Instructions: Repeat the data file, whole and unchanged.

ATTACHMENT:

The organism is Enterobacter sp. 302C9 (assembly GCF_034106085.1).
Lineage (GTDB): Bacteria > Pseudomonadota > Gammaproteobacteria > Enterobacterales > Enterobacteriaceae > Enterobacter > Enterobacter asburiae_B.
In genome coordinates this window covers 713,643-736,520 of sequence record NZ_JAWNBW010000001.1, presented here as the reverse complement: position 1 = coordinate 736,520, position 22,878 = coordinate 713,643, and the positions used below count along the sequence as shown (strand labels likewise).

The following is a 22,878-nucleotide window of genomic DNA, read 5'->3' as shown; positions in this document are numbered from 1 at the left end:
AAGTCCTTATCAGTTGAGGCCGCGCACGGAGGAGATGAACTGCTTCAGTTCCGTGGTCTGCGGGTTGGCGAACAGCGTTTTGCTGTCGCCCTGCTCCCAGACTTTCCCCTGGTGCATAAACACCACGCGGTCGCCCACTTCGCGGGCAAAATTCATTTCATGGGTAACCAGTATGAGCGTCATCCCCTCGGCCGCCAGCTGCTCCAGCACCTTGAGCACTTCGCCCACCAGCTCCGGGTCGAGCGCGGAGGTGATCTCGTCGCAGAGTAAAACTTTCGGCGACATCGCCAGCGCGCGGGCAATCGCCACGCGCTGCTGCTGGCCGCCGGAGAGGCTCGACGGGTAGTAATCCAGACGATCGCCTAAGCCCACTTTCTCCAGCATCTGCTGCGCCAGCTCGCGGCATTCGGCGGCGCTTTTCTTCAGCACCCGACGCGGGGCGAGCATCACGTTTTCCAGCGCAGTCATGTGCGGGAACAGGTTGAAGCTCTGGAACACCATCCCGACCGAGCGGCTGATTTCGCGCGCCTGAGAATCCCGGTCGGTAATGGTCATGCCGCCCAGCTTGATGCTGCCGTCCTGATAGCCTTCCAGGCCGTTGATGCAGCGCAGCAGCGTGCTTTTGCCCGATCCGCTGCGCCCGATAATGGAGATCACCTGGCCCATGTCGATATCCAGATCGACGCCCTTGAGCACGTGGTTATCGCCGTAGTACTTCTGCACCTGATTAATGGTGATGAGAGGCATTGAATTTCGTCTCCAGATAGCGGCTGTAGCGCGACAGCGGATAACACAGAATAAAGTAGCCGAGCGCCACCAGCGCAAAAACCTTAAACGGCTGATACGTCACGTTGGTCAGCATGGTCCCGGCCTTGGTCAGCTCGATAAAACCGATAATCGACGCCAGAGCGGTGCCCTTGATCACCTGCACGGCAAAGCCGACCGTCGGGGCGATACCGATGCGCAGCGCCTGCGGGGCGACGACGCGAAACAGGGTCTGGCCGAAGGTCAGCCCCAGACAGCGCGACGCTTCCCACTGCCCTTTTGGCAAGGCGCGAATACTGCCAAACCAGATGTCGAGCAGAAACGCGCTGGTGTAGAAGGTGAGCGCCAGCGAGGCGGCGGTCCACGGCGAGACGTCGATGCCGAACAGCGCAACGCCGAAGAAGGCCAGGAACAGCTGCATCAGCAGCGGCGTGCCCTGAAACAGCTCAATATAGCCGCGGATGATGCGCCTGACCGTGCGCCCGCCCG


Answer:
The organism is Enterobacter sp. 302C9 (assembly GCF_034106085.1).
Lineage (GTDB): Bacteria > Pseudomonadota > Gammaproteobacteria > Enterobacterales > Enterobacteriaceae > Enterobacter > Enterobacter asburiae_B.
In genome coordinates this window covers 713,643-736,520 of sequence record NZ_JAWNBW010000001.1, presented here as the reverse complement: position 1 = coordinate 736,520, position 22,878 = coordinate 713,643, and the positions used below count along the sequence as shown (strand labels likewise).

The following is a 22,878-nucleotide window of genomic DNA, read 5'->3' as shown; positions in this document are numbered from 1 at the left end:
AAGTCCTTATCAGTTGAGGCCGCGCACGGAGGAGATGAACTGCTTCAGTTCCGTGGTCTGCGGGTTGGCGAACAGCGTTTTGCTGTCGCCCTGCTCCCAGACTTTCCCCTGGTGCATAAACACCACGCGGTCGCCCACTTCGCGGGCAAAATTCATTTCATGGGTAACCAGTATGAGCGTCATCCCCTCGGCCGCCAGCTGCTCCAGCACCTTGAGCACTTCGCCCACCAGCTCCGGGTCGAGCGCGGAGGTGATCTCGTCGCAGAGTAAAACTTTCGGCGACATCGCCAGCGCGCGGGCAATCGCCACGCGCTGCTGCTGGCCGCCGGAGAGGCTCGACGGGTAGTAATCCAGACGATCGCCTAAGCCCACTTTCTCCAGCATCTGCTGCGCCAGCTCGCGGCATTCGGCGGCGCTTTTCTTCAGCACCCGACGCGGGGCGAGCATCACGTTTTCCAGCGCAGTCATGTGCGGGAACAGGTTGAAGCTCTGGAACACCATCCCGACCGAGCGGCTGATTTCGCGCGCCTGAGAATCCCGGTCGGTAATGGTCATGCCGCCCAGCTTGATGCTGCCGTCCTGATAGCCTTCCAGGCCGTTGATGCAGCGCAGCAGCGTGCTTTTGCCCGATCCGCTGCGCCCGATAATGGAGATCACCTGGCCCATGTCGATATCCAGATCGACGCCCTTGAGCACGTGGTTATCGCCGTAGTACTTCTGCACCTGATTAATGGTGATGAGAGGCATTGAATTTCGTCTCCAGATAGCGGCTGTAGCGCGACAGCGGATAACACAGAATAAAGTAGCCGAGCGCCACCAGCGCAAAAACCTTAAACGGCTGATACGTCACGTTGGTCAGCATGGTCCCGGCCTTGGTCAGCTCGATAAAACCGATAATCGACGCCAGAGCGGTGCCCTTGATCACCTGCACGGCAAAGCCGACCGTCGGGGCGATACCGATGCGCAGCGCCTGCGGGGCGACGACGCGAAACAGGGTCTGGCCGAAGGTCAGCCCCAGACAGCGCGACGCTTCCCACTGCCCTTTTGGCAAGGCGCGAATACTGCCAAACCAGATGTCGAGCAGAAACGCGCTGGTGTAGAAGGTGAGCGCCAGCGAGGCGGCGGTCCACGGCGAGACGTCGATGCCGAACAGCGCAACGCCGAAGAAGGCCAGGAACAGCTGCATCAGCAGCGGCGTGCCCTGAAACAGCTCAATATAGCCGCGGATGATGCGCCTGACCGTGCGCCCGCCCG